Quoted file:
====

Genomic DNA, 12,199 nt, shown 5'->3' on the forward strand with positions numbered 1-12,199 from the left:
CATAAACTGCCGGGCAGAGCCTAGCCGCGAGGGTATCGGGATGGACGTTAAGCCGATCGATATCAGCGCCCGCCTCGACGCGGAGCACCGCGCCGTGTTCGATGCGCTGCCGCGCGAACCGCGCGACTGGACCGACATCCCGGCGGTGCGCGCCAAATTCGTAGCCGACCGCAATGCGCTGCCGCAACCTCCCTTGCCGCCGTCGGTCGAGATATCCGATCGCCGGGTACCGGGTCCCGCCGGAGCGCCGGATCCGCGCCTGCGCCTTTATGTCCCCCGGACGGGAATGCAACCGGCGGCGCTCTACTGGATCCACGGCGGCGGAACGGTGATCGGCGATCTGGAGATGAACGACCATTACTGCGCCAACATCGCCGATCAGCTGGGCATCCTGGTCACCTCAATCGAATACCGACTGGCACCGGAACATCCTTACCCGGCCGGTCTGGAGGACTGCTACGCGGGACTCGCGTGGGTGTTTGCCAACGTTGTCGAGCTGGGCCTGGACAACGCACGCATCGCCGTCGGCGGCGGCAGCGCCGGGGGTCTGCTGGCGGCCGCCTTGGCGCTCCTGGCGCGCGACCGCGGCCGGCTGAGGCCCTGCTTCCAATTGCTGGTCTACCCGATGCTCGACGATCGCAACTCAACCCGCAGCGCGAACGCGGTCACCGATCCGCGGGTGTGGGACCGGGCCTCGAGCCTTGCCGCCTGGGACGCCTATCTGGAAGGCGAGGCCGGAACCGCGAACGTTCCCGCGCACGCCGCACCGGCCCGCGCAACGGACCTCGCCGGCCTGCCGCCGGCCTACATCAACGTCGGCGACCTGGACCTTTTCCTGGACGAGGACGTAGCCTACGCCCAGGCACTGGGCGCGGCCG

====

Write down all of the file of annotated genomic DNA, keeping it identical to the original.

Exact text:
Genomic DNA, 12,199 nt, shown 5'->3' on the forward strand with positions numbered 1-12,199 from the left:
CATAAACTGCCGGGCAGAGCCTAGCCGCGAGGGTATCGGGATGGACGTTAAGCCGATCGATATCAGCGCCCGCCTCGACGCGGAGCACCGCGCCGTGTTCGATGCGCTGCCGCGCGAACCGCGCGACTGGACCGACATCCCGGCGGTGCGCGCCAAATTCGTAGCCGACCGCAATGCGCTGCCGCAACCTCCCTTGCCGCCGTCGGTCGAGATATCCGATCGCCGGGTACCGGGTCCCGCCGGAGCGCCGGATCCGCGCCTGCGCCTTTATGTCCCCCGGACGGGAATGCAACCGGCGGCGCTCTACTGGATCCACGGCGGCGGAACGGTGATCGGCGATCTGGAGATGAACGACCATTACTGCGCCAACATCGCCGATCAGCTGGGCATCCTGGTCACCTCAATCGAATACCGACTGGCACCGGAACATCCTTACCCGGCCGGTCTGGAGGACTGCTACGCGGGACTCGCGTGGGTGTTTGCCAACGTTGTCGAGCTGGGCCTGGACAACGCACGCATCGCCGTCGGCGGCGGCAGCGCCGGGGGTCTGCTGGCGGCCGCCTTGGCGCTCCTGGCGCGCGACCGCGGCCGGCTGAGGCCCTGCTTCCAATTGCTGGTCTACCCGATGCTCGACGATCGCAACTCAACCCGCAGCGCGAACGCGGTCACCGATCCGCGGGTGTGGGACCGGGCCTCGAGCCTTGCCGCCTGGGACGCCTATCTGGAAGGCGAGGCCGGAACCGCGAACGTTCCCGCGCACGCCGCACCGGCCCGCGCAACGGACCTCGCCGGCCTGCCGCCGGCCTACATCAACGTCGGCGACCTGGACCTTTTCCTGGACGAGGACGTAGCCTACGCCCAGGCACTGGGCGCGGCCG